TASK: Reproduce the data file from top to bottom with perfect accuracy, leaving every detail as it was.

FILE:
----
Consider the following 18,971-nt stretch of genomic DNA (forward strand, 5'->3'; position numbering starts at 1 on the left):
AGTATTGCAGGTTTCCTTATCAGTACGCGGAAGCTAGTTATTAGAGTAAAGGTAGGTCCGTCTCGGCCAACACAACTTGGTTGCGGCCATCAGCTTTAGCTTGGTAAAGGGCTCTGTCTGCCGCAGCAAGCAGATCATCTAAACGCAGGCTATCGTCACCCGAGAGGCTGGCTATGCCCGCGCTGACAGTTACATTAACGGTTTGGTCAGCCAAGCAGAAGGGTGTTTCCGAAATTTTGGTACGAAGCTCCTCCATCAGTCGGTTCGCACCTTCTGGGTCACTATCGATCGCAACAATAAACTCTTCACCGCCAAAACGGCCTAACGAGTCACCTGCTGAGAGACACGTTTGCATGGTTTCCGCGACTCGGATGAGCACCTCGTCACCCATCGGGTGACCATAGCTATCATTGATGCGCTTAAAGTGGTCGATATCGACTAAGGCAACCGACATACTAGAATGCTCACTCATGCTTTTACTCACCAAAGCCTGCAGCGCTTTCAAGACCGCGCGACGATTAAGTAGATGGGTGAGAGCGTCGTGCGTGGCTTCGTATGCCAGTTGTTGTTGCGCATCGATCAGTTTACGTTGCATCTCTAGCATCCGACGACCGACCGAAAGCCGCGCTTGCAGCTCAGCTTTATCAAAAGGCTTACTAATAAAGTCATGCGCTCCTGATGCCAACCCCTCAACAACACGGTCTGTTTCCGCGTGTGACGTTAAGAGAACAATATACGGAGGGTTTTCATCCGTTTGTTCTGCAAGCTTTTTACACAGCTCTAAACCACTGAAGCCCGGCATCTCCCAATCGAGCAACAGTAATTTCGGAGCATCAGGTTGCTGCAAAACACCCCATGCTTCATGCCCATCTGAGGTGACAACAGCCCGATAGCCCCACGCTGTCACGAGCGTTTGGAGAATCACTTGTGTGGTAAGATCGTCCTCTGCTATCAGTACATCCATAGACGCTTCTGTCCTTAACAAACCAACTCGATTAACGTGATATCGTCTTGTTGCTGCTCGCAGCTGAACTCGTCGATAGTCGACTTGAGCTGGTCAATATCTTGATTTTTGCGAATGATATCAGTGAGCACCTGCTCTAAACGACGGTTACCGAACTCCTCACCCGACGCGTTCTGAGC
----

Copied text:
Consider the following 18,971-nt stretch of genomic DNA (forward strand, 5'->3'; position numbering starts at 1 on the left):
AGTATTGCAGGTTTCCTTATCAGTACGCGGAAGCTAGTTATTAGAGTAAAGGTAGGTCCGTCTCGGCCAACACAACTTGGTTGCGGCCATCAGCTTTAGCTTGGTAAAGGGCTCTGTCTGCCGCAGCAAGCAGATCATCTAAACGCAGGCTATCGTCACCCGAGAGGCTGGCTATGCCCGCGCTGACAGTTACATTAACGGTTTGGTCAGCCAAGCAGAAGGGTGTTTCCGAAATTTTGGTACGAAGCTCCTCCATCAGTCGGTTCGCACCTTCTGGGTCACTATCGATCGCAACAATAAACTCTTCACCGCCAAAACGGCCTAACGAGTCACCTGCTGAGAGACACGTTTGCATGGTTTCCGCGACTCGGATGAGCACCTCGTCACCCATCGGGTGACCATAGCTATCATTGATGCGCTTAAAGTGGTCGATATCGACTAAGGCAACCGACATACTAGAATGCTCACTCATGCTTTTACTCACCAAAGCCTGCAGCGCTTTCAAGACCGCGCGACGATTAAGTAGATGGGTGAGAGCGTCGTGCGTGGCTTCGTATGCCAGTTGTTGTTGCGCATCGATCAGTTTACGTTGCATCTCTAGCATCCGACGACCGACCGAAAGCCGCGCTTGCAGCTCAGCTTTATCAAAAGGCTTACTAATAAAGTCATGCGCTCCTGATGCCAACCCCTCAACAACACGGTCTGTTTCCGCGTGTGACGTTAAGAGAACAATATACGGAGGGTTTTCATCCGTTTGTTCTGCAAGCTTTTTACACAGCTCTAAACCACTGAAGCCCGGCATCTCCCAATCGAGCAACAGTAATTTCGGAGCATCAGGTTGCTGCAAAACACCCCATGCTTCATGCCCATCTGAGGTGACAACAGCCCGATAGCCCCACGCTGTCACGAGCGTTTGGAGAATCACTTGTGTGGTAAGATCGTCCTCTGCTATCAGTACATCCATAGACGCTTCTGTCCTTAACAAACCAACTCGATTAACGTGATATCGTCTTGTTGCTGCTCGCAGCTGAACTCGTCGATAGTCGACTTGAGCTGGTCAATATCTTGATTTTTGCGAATGATATCAGTGAGCACCTGCTCTAAACGACGGTTACCGAACTCCTCACCCGACGCGTTCTGAGC